Albert Calmette and Camille Guérin prepared the BCG vaccine by attenuating a live isolate of Mycobacterium bovis that elicits a strong immune response and is known to protect children from disseminated forms of tuberculosis (TB) and can also confer limited protection in adults against pulmonary tuberculosis11. It is also known to bestow 'non-specific' or 'heterologous' protection against many unrelated pathogens which includes viruses such as RSV, HPV, and HSV11,12. A randomized control trial also reported that BCG vaccination significantly lowered viremia when challenged with yellow fever virus vaccine strain13. Yet another trial found a more pronounced antibody response against influenza A (H1N1) vaccine strain when administered 14 days after BCG vaccination14. Among other examples, a reduction in neonatal mortality, primarily due to fewer cases of respiratory infection, neonatal sepsis, and fever were linked to BCG vaccination in a randomized trial among low-birth-weight children in Guinea-Bissau15. Moreover, in an area with high mortality in West Africa, the scar from BCG vaccination and a positive tuberculin reaction were linked with better survival in early childhood16.

Through this article, we intend to shed light on the current scenario of the pandemic in the three worst-affected countries: The United States of America, India, and Brazil; their national BCG vaccination policy, if any; and if past vaccination with BCG has had affected the number or the outcome of SARS-CoV-2 infections in the patients.

We did a systematic literature search to track the past developments related to the national BCG immunization scheme of the USA, India, and Brazil, and its current implications in SARS-CoV-2 outbreak by recollecting information from online databases (primarily PubMed), by using keywords like 'BCG', 'BCG vaccination policy' and 'BCG and SARS-CoV-2'. Other essential information regarding vaccination was filtered from WHO17 (https://apps.who.int/gho/data/node.main.A830?lang=en) and 'BCG World Atlas' 18 (http://www.bcgatlas.org/index.php). The COVID-19 patient data used in this analysis was obtained from 'Our World in Data' 19 (https://ourworldindata.org/coronavirus) (as of 17th Sep 2020). Moreover, information regarding clinical trials was retrieved from ClinicalTrials.gov (http://clinicaltrials.gov/) registry and Clinical Trials Registry- India (http://ctri.nic.in/). All the country wise data concerning the total number of cases and fatality is included irrespective of age, comorbidities, gender, ethnic groups, etc. The measure of dependency between the relative movements of two variables (no. of COVID-19 cases and mortalities in two different countries) is statistically quantified in this study using the Pearson correlation. The correlation coefficient is the ratio of covariance between the two variables and the product of the variance of the individual variables. Values of the correlation coefficient lie between -1.0 and 1.0. A value of -1.0 depicts a perfect negative correlation; in contrast, a value of 1.0 indicates a perfect positive correlation. A zero value exhibits a lack of any co-relation. A statistical measure of correlation coefficient was applied in a python environment with the script provided in the supplementary information.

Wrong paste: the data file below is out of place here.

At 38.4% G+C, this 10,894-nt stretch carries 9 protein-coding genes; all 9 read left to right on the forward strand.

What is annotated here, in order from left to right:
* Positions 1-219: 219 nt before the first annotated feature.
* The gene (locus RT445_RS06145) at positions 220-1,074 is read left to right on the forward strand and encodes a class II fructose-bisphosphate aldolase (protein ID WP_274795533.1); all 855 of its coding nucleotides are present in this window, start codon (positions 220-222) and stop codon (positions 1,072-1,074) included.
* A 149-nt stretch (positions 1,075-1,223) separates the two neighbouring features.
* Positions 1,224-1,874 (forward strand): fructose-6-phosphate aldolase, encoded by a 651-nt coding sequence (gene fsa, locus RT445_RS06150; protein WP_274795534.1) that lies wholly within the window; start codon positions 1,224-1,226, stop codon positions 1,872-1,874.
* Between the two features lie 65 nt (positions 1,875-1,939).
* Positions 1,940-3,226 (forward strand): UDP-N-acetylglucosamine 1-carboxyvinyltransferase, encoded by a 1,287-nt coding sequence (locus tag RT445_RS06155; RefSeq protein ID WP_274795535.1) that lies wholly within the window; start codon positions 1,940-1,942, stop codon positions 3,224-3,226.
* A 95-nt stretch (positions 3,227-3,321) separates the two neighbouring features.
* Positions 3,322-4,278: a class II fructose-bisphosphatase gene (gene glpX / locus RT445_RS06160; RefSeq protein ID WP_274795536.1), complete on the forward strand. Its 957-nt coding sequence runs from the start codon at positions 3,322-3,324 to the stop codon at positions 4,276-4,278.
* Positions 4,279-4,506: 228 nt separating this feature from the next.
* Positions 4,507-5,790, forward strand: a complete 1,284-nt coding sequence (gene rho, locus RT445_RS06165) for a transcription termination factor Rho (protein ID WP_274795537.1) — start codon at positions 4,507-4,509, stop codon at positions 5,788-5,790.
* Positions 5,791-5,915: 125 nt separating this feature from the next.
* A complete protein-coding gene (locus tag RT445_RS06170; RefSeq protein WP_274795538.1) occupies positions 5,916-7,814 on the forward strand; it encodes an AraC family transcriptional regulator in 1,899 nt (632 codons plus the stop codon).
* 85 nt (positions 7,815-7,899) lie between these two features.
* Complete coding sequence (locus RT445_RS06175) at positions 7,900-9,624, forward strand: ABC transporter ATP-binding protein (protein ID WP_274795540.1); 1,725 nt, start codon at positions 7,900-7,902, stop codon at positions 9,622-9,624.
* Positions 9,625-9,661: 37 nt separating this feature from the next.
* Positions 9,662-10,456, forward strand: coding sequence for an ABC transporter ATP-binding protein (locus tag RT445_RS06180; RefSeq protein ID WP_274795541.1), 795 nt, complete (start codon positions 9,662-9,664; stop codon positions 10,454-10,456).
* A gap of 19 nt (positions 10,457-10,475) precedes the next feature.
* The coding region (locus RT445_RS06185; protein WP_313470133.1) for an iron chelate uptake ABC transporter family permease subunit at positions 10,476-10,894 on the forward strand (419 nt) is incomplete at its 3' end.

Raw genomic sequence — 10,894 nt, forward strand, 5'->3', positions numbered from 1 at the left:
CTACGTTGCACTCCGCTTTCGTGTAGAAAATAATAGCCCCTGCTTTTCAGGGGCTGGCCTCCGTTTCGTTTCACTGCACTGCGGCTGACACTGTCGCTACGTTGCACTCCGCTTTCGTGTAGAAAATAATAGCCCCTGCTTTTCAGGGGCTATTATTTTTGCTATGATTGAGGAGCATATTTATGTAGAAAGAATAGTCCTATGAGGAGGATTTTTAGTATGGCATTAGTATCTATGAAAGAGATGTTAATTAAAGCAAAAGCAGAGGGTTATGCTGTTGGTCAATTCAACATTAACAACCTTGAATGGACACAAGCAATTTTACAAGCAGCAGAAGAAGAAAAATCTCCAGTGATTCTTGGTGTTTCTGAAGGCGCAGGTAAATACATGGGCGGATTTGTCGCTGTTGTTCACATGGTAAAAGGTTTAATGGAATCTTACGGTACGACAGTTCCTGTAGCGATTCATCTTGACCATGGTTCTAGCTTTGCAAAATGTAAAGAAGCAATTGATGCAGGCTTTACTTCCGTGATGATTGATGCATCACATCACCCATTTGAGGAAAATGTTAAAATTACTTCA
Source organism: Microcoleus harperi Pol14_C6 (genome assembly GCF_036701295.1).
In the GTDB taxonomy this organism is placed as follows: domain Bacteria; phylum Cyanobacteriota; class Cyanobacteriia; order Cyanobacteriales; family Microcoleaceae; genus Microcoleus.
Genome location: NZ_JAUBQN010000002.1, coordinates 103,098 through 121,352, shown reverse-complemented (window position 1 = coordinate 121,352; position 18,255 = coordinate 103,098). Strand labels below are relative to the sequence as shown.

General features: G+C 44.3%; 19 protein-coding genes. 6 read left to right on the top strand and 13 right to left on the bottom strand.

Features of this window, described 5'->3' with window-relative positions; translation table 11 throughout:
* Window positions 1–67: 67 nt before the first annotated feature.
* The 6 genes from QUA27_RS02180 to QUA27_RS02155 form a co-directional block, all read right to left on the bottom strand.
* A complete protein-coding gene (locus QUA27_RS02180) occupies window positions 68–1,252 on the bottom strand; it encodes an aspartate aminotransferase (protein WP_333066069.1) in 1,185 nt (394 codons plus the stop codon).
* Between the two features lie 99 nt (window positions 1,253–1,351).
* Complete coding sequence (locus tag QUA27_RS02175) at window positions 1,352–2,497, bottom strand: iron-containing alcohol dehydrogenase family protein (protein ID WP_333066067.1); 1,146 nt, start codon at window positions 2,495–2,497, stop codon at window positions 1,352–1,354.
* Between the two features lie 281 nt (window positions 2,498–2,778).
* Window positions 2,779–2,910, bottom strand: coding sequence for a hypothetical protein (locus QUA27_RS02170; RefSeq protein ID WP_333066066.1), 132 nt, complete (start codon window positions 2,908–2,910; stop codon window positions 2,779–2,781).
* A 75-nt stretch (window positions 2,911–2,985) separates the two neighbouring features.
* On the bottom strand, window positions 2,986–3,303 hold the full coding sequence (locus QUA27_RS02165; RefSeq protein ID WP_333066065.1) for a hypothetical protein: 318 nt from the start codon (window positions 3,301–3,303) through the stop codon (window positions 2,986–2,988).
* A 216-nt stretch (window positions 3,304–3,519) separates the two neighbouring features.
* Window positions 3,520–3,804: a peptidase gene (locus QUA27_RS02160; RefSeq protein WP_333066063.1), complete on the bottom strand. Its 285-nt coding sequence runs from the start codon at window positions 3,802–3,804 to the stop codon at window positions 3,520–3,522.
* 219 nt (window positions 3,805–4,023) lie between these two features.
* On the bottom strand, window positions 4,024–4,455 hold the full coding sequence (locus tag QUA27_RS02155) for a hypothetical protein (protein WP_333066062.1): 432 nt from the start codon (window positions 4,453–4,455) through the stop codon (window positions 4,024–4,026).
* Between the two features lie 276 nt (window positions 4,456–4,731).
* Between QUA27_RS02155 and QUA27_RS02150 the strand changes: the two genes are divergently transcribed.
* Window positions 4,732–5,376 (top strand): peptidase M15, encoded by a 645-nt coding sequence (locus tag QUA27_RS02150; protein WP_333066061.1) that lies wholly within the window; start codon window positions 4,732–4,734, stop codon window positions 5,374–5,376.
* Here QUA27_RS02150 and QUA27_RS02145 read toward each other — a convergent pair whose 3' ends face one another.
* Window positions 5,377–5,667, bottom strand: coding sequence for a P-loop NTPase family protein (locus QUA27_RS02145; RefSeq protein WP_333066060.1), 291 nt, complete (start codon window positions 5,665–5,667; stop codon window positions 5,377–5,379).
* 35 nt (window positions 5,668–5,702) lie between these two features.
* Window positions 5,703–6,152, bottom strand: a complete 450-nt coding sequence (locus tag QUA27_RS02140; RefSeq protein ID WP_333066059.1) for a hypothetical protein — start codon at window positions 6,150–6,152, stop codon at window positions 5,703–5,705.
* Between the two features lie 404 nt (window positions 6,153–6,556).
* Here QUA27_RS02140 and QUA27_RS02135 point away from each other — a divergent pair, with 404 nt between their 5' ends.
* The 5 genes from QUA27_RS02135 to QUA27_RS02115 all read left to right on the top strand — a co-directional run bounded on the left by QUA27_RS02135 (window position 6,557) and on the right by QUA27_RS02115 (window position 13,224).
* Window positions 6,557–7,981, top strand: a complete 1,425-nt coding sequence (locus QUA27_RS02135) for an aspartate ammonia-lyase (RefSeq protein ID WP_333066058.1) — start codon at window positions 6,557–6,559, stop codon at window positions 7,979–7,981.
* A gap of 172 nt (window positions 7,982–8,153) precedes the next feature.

Data on the introduction and the inclusion of BCG vaccination in Government compulsory vaccination policy was compiled for the three countries under the current study (Figure 1) to deduce the effective population coverage.


Figure 1: BCG immunization coverage estimates of India and Brazil. The USA never had a nationwide BCG immunization scheme (here the coverage in the USA have been plotted between 0-5% population for the sake of comparison)

[Reference: WHO17]

India: India introduced the BCG vaccine in 1948 with assistance from the International Tuberculosis Campaign (ITC). In 1951, the Government of India endorsed expanding the campaign across the country. It was initially aimed to immunize individuals in the 1-25 year age group20 but later revised it to immunize babies within a year after birth, based on the epidemiological studies suggesting that BCG could protect from childhood forms of TB21. The Expanded Programme of Immunization was then introduced in 1978 to cover 80% of infants22, however, it remained confined to urban areas. On November 19, 1985, a Universal Immunization Programme (UIP) was launched to increase the coverage in all the districts by 1990. All these efforts lead to the effective BCG vaccine coverage of approximately 90% by the year 2016 (Figure 1).